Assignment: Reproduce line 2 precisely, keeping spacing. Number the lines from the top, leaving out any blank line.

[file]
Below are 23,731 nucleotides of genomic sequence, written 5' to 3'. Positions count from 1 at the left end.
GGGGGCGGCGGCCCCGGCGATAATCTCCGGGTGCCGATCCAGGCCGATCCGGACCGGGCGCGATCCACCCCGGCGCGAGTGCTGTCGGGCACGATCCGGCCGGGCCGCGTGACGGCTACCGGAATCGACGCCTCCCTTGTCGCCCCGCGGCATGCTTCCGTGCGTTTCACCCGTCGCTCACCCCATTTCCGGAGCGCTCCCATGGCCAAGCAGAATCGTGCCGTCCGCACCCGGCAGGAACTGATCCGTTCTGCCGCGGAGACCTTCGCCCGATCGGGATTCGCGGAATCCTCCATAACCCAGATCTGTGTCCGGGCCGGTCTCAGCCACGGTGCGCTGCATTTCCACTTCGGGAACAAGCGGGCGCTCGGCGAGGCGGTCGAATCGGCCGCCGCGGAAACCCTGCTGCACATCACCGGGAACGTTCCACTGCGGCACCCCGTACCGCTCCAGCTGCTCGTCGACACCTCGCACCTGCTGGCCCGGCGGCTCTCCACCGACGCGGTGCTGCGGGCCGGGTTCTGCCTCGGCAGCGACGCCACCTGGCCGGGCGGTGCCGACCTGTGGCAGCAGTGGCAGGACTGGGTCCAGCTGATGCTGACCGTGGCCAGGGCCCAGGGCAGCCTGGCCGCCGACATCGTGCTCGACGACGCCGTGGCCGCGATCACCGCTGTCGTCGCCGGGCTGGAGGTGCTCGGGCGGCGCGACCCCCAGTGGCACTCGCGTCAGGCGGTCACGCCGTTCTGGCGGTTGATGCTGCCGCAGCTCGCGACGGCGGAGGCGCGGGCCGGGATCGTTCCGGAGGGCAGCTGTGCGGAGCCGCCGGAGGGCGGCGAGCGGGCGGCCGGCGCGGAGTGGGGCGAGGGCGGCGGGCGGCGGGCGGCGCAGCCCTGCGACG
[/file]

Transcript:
GGGGGCGGCGGCCCCGGCGATAATCTCCGGGTGCCGATCCAGGCCGATCCGGACCGGGCGCGATCCACCCCGGCGCGAGTGCTGTCGGGCACGATCCGGCCGGGCCGCGTGACGGCTACCGGAATCGACGCCTCCCTTGTCGCCCCGCGGCATGCTTCCGTGCGTTTCACCCGTCGCTCACCCCATTTCCGGAGCGCTCCCATGGCCAAGCAGAATCGTGCCGTCCGCACCCGGCAGGAACTGATCCGTTCTGCCGCGGAGACCTTCGCCCGATCGGGATTCGCGGAATCCTCCATAACCCAGATCTGTGTCCGGGCCGGTCTCAGCCACGGTGCGCTGCATTTCCACTTCGGGAACAAGCGGGCGCTCGGCGAGGCGGTCGAATCGGCCGCCGCGGAAACCCTGCTGCACATCACCGGGAACGTTCCACTGCGGCACCCCGTACCGCTCCAGCTGCTCGTCGACACCTCGCACCTGCTGGCCCGGCGGCTCTCCACCGACGCGGTGCTGCGGGCCGGGTTCTGCCTCGGCAGCGACGCCACCTGGCCGGGCGGTGCCGACCTGTGGCAGCAGTGGCAGGACTGGGTCCAGCTGATGCTGACCGTGGCCAGGGCCCAGGGCAGCCTGGCCGCCGACATCGTGCTCGACGACGCCGTGGCCGCGATCACCGCTGTCGTCGCCGGGCTGGAGGTGCTCGGGCGGCGCGACCCCCAGTGGCACTCGCGTCAGGCGGTCACGCCGTTCTGGCGGTTGATGCTGCCGCAGCTCGCGACGGCGGAGGCGCGGGCCGGGATCGTTCCGGAGGGCAGCTGTGCGGAGCCGCCGGAGGGCGGCGAGCGGGCGGCCGGCGCGGAGTGGGGCGAGGGCGGCGGGCGGCGGGCGGCGCAGCCCTGCGACG